sl/plan9 OK, uriel.

date: 2018-02-28 layout: post title: “Writing a Wayland Compositor, Part 3: Rendering a window”

tags: [wayland, wlroots, instructional]

This is the third in a series of articles on the subject of writing a Wayland compositor from scratch using wlroots. Check out the first article if you haven’t already. We left off with a Wayland server which accepts client connections and exposes a handful of globals, but does not do anything particularly interesting yet. Our goal today is to do something interesting - render a window!

The commit that this article dissects is 342b7b6.

The first thing we have to do in order to render windows is establish the compositor. The wl_compositor global is used by clients to allocate wl_surfaces, to which they attach wl_buffers. These surfaces are just a generic mechanism for sharing buffers of pixels with compositors, and don’t carry an implicit role, such as “application window” or “panel”.

wlroots provides an implementation of wl_compositor. Let’s set aside a reference for it:

```diff struct mcw_server { struct wl_display wl_display; struct wl_event_loop wl_event_loop;

    struct wlr_backend *backend;

Then rig it up:

```diff wlr_primary_selection_device_manager_create(server.wl_display); wlr_idle_create(server.wl_display);

If we run mcwayface now and check out the globals with weston-info, we’ll see a wl_compositor and wl_subcompositor have appeared:

interface: 'wl_compositor', version: 4, name: 8 interface: 'wl_subcompositor', version: 1, name: 9

You get a wl_subcompositor for free with the wlroots wl_compositor implementation. We’ll discuss subcompositors in a later article. Speaking of things we’ll discuss in another article, add this too:

```diff wlr_primary_selection_device_manager_create(server.wl_display); wlr_idle_create(server.wl_display);

    server.compositor = wlr_compositor_create(server.wl_display,

Remember that I said earlier that surfaces are just globs of pixels with no role? xdg_shell is something that can give surfaces a role. We’ll talk about it more in the next article. After adding this, many clients will be able to connect to your compositor and spawn a window. However, without adding anything else, these windows will never be shown on-screen. You have to render them!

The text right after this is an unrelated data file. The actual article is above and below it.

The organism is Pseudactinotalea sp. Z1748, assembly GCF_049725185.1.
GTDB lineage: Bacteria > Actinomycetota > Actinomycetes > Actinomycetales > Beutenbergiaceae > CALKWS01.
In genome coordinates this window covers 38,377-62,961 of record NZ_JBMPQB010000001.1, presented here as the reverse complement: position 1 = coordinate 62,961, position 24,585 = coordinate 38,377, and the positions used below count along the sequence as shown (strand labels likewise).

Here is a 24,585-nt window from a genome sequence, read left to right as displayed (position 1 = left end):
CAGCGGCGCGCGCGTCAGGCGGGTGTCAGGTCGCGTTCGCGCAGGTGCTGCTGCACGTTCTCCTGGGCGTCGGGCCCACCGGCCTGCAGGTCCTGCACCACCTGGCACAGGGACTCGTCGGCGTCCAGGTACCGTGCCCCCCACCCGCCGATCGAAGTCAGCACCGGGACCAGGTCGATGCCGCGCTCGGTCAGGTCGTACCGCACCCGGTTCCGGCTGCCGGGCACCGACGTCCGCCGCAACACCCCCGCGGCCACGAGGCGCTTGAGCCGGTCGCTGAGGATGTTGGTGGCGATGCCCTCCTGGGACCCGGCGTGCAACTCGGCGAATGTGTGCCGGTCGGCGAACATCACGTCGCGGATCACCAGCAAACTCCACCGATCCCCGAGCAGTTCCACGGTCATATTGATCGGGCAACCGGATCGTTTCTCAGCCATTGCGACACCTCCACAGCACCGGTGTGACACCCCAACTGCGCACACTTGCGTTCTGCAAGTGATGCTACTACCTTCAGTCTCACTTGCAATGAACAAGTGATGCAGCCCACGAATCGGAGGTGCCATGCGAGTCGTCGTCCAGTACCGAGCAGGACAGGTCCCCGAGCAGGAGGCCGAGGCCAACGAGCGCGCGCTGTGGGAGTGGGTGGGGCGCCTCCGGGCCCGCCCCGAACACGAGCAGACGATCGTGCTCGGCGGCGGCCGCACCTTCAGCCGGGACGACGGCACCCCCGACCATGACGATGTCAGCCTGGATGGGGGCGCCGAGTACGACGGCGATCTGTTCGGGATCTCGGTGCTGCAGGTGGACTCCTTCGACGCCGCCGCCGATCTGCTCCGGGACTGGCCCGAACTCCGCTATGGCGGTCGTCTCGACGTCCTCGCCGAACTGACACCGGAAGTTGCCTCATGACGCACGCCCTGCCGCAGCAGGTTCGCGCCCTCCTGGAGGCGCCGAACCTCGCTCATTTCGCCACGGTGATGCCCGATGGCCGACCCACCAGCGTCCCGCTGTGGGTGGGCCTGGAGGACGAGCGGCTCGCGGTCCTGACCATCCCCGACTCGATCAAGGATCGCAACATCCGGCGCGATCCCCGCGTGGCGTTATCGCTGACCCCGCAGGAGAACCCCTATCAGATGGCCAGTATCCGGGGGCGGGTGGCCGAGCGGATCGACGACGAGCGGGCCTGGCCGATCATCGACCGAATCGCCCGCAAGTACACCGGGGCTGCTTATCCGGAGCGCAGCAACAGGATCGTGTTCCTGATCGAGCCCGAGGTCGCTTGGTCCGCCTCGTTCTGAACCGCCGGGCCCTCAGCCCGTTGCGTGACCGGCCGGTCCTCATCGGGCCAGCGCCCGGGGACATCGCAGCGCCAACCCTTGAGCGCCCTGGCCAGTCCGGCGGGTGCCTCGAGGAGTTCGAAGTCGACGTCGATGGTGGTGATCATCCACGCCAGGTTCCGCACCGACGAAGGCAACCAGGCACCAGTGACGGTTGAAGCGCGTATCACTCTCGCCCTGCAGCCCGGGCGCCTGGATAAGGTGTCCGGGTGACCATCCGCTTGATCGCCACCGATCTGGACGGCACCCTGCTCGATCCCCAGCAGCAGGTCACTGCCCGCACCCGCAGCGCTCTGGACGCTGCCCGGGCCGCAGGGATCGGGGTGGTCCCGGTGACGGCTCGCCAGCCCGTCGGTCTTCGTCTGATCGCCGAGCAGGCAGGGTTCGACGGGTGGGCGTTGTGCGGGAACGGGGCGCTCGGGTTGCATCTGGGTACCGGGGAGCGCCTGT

Something that distinguishes wlroots from libraries like wlc and libweston is that wlroots does not do any rendering for you. This gives you a lot of flexibility to render surfaces any way you like. The clients just gave you a pile of pixels, what you do with them is up to you - maybe you’re making a desktop compositor, or maybe you want to draw them on an Android-style app switcher, or perhaps your compositor arranges windows in VR - all of this is possible with wlroots.

Things are about to get complicated, so let’s start with the easy part: in the output_frame handler, we have to get a reference to every wlr_surface we want to render. So let’s iterate over every surface our wlr_compositor is keeping track of:

```diff wlr_renderer_begin(renderer, wlr_output);

The wlr_compositor struct has a member named surfaces, which is a list of wl_resources. A helper method is provided to produce a wlr_surface from its corresponding wl_resource. The wlr_surface_has_buffer call is just to make sure that the client has actually given us pixels to display on this surface.

wlroots might make you do the rendering yourself, but some tools are provided to help you write compositors with simple rendering requirements: wlr_renderer. We’ve already touched on this a little bit, but now we’re going to use it for real. A little bit of OpenGL knowledge is required here. If you’re a complete novice with OpenGL^1, I can recommend this tutorial to help you out. Since you’re in a hurry, we’ll do a quick crash course on the concepts necessary to utilize wlr_renderer. If you get lost, just skip to the next diff and treat it as magic incantations that make your windows appear.